Data insights give Wayfair’s print catalog a digital edge

Discussion
Mar 08, 2016
George Anderson

Wayfair.com is on a roll. The furniture and home furnishings e-tailer, which last month announced that its sales jumped 70.6 percent to $2.25 billion in 2015 and its active customer base grew by around 67 percent year-over-year, is not resting on its laurels. Instead, the company is doubling down on customer service and looking to improve its retail experience with a new “full spectrum” print catalog.

The 92-page document will showcase 775 unique items sold by Wayfair, including sofas, custom upholstery, bedroom collections, rugs, lighting and more.

“Wayfair is changing the way people shop for their homes,” said Niraj Shah, CEO, co-founder and co-chairman, Wayfair, in a statement. “Part of that process is helping consumers discover all of the new possibilities enabled by our online retail experience in terms of selection, price, service and inspiration.”

According to Wayfair, product selection for the new catalog was developed as a result of “quantitative and algorithm based insights.” The home furnishings e-tailer uses the same information gathered through its own proprietary technology when it comes to its national advertising and partnerships with media brands including HGTV, This Old House and others.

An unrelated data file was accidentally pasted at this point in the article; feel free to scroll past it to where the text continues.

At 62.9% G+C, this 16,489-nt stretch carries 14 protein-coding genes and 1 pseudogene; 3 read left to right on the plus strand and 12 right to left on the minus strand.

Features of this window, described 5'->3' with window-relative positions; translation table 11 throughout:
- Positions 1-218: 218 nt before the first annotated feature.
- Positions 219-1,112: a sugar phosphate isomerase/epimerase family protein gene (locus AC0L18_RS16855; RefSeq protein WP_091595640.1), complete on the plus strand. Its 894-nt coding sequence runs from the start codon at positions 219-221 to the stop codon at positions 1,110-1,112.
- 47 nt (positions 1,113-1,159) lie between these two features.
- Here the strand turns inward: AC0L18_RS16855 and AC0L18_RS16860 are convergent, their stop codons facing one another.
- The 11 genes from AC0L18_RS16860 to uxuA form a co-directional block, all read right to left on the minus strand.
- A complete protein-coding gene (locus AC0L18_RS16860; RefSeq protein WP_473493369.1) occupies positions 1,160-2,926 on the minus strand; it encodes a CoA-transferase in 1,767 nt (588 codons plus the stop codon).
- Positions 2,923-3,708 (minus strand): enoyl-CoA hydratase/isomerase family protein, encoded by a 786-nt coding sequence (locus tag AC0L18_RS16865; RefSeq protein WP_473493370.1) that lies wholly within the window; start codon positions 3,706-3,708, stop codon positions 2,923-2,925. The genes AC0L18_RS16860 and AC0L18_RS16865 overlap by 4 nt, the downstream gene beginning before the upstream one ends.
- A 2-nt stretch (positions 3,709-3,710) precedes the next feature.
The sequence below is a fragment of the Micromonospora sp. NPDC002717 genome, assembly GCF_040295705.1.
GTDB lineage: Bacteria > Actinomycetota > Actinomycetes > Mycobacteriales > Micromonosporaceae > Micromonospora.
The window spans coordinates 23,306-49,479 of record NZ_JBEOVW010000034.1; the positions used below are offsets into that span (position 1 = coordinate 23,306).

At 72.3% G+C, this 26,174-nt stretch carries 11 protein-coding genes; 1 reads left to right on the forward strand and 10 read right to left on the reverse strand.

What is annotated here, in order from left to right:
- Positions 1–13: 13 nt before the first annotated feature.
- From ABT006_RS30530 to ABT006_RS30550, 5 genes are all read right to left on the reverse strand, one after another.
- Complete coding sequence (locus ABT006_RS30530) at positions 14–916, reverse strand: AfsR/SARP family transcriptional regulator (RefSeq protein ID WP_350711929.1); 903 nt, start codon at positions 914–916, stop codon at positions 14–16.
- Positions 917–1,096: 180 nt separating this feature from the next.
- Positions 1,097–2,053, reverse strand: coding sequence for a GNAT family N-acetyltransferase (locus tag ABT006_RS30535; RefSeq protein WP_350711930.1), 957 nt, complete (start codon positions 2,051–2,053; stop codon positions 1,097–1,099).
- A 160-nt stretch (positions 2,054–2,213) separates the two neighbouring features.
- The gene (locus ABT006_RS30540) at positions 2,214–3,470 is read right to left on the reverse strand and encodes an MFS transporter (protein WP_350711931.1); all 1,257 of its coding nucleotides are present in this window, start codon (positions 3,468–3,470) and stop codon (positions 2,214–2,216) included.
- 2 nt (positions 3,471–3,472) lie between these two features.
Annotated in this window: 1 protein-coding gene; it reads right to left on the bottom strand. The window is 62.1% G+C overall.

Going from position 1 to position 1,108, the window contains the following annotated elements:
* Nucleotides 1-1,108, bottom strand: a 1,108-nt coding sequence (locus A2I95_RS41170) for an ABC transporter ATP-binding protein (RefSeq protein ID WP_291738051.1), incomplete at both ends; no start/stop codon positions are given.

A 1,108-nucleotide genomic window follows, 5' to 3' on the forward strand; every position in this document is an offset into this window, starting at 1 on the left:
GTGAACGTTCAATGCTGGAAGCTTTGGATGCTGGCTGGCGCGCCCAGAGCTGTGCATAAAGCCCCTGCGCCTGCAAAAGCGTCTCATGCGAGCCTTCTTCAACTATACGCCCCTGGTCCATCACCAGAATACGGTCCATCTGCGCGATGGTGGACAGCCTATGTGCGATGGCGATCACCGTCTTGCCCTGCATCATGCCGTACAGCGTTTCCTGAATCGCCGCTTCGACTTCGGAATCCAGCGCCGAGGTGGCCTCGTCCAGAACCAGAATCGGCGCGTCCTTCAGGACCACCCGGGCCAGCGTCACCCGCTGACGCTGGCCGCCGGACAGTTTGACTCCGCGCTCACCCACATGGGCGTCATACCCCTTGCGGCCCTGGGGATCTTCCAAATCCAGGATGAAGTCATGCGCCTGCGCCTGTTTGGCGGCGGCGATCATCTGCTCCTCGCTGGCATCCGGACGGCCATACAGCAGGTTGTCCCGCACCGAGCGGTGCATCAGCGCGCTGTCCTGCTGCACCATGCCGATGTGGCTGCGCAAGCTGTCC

“Technology enables us to serve our customers better than anyone else in the industry,” said Mr. Shah. “We are using our proprietary data and insights to make the shopping experience more tangible while not limiting our customers’ access to selection and great prices.”

Mr. Shah’s claim of superior customer service received some recent backing when Wayfair was received the Gold Stevie Award in the Customer Service Center of the Year retail category. Wayfair was also named tops in the People’s Choice Stevie Award for Favorite Customer Service in the retail category.

Source: Wayfair.com

DISCUSSION QUESTIONS: What role do you see print catalogs filling for e-commerce operators today? Do you expect that Wayfair’s catalog will be more or less effective in generating sales than the norm as a result of the company’s use of “quantitative and algorithm based insights” to develop the document?

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Braintrust
"Today’s omnichannel consumers consume anytime and everywhere across a variety of media. They still explore things through email and even printed media. If these media are targeted to core customers, they can be very effective IF they create value in targeted offers."
"For products that help create an in-home environment, catalogs can help consumers visualize the end result...not just the specific products. It seems that the quantitative and algorithm-based insights have led Wayfair to approach potential customers directly."
"Restoration Hardware clearly has led the way with their catalog investment and this plays into the theme of today’s shopper. She is wired but looks across the spectrum of shopping options and almost never just leverages one of those options."

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9 Comments on "Data insights give Wayfair’s print catalog a digital edge"


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Dan Frechtling
Guest
2 years 6 months ago

For new customer acquisition this can make a lot of sense. Catalogs are an excellent way to both present product and drive web traffic.